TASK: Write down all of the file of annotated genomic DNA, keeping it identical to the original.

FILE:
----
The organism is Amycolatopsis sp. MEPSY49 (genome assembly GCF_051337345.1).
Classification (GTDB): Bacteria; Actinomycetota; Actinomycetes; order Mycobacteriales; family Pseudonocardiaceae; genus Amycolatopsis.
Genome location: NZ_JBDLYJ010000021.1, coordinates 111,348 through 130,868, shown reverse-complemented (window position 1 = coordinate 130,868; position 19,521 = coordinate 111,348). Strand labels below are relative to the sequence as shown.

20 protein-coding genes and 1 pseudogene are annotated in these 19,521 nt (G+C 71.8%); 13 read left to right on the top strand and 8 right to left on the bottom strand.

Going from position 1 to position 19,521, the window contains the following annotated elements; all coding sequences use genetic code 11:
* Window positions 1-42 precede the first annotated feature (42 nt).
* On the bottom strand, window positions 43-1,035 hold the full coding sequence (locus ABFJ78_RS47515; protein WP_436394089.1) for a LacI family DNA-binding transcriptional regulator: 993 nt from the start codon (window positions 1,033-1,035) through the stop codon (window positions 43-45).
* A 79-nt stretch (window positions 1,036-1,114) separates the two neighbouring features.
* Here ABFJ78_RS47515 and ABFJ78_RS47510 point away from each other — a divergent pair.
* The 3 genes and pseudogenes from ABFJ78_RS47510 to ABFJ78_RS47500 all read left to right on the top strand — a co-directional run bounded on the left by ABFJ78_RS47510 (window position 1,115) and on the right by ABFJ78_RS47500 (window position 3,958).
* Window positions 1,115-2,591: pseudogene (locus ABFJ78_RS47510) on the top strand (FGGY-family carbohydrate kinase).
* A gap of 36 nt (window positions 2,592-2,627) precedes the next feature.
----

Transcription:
The organism is Amycolatopsis sp. MEPSY49 (genome assembly GCF_051337345.1).
Classification (GTDB): Bacteria; Actinomycetota; Actinomycetes; order Mycobacteriales; family Pseudonocardiaceae; genus Amycolatopsis.
Genome location: NZ_JBDLYJ010000021.1, coordinates 111,348 through 130,868, shown reverse-complemented (window position 1 = coordinate 130,868; position 19,521 = coordinate 111,348). Strand labels below are relative to the sequence as shown.

20 protein-coding genes and 1 pseudogene are annotated in these 19,521 nt (G+C 71.8%); 13 read left to right on the top strand and 8 right to left on the bottom strand.

Going from position 1 to position 19,521, the window contains the following annotated elements; all coding sequences use genetic code 11:
* Window positions 1-42 precede the first annotated feature (42 nt).
* On the bottom strand, window positions 43-1,035 hold the full coding sequence (locus ABFJ78_RS47515; protein WP_436394089.1) for a LacI family DNA-binding transcriptional regulator: 993 nt from the start codon (window positions 1,033-1,035) through the stop codon (window positions 43-45).
* A 79-nt stretch (window positions 1,036-1,114) separates the two neighbouring features.
* Here ABFJ78_RS47515 and ABFJ78_RS47510 point away from each other — a divergent pair.
* The 3 genes and pseudogenes from ABFJ78_RS47510 to ABFJ78_RS47500 all read left to right on the top strand — a co-directional run bounded on the left by ABFJ78_RS47510 (window position 1,115) and on the right by ABFJ78_RS47500 (window position 3,958).
* Window positions 1,115-2,591: pseudogene (locus ABFJ78_RS47510) on the top strand (FGGY-family carbohydrate kinase).
* A gap of 36 nt (window positions 2,592-2,627) precedes the next feature.